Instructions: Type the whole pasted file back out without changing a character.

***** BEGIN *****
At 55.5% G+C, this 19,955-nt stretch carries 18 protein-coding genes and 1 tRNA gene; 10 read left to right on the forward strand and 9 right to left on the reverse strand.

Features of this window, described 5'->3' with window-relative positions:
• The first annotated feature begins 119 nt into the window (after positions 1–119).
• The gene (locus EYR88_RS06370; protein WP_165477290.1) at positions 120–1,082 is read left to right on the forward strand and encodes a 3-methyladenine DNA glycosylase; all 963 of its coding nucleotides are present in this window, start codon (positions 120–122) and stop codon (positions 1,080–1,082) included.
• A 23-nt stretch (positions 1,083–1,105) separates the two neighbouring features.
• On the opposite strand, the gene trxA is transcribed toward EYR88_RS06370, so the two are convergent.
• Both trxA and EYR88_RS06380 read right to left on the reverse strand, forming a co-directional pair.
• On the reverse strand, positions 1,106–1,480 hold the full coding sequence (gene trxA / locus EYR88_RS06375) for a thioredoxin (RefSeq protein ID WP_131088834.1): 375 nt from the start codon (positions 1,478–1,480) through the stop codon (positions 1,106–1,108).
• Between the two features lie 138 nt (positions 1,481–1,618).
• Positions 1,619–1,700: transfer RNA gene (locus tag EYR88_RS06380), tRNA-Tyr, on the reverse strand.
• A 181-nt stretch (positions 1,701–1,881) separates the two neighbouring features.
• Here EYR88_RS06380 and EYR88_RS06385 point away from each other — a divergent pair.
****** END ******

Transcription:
At 55.5% G+C, this 19,955-nt stretch carries 18 protein-coding genes and 1 tRNA gene; 10 read left to right on the forward strand and 9 right to left on the reverse strand.

Features of this window, described 5'->3' with window-relative positions:
• The first annotated feature begins 119 nt into the window (after positions 1–119).
• The gene (locus EYR88_RS06370; protein WP_165477290.1) at positions 120–1,082 is read left to right on the forward strand and encodes a 3-methyladenine DNA glycosylase; all 963 of its coding nucleotides are present in this window, start codon (positions 120–122) and stop codon (positions 1,080–1,082) included.
• A 23-nt stretch (positions 1,083–1,105) separates the two neighbouring features.
• On the opposite strand, the gene trxA is transcribed toward EYR88_RS06370, so the two are convergent.
• Both trxA and EYR88_RS06380 read right to left on the reverse strand, forming a co-directional pair.
• On the reverse strand, positions 1,106–1,480 hold the full coding sequence (gene trxA / locus EYR88_RS06375) for a thioredoxin (RefSeq protein ID WP_131088834.1): 375 nt from the start codon (positions 1,478–1,480) through the stop codon (positions 1,106–1,108).
• Between the two features lie 138 nt (positions 1,481–1,618).
• Positions 1,619–1,700: transfer RNA gene (locus tag EYR88_RS06380), tRNA-Tyr, on the reverse strand.
• A 181-nt stretch (positions 1,701–1,881) separates the two neighbouring features.
• Here EYR88_RS06380 and EYR88_RS06385 point away from each other — a divergent pair.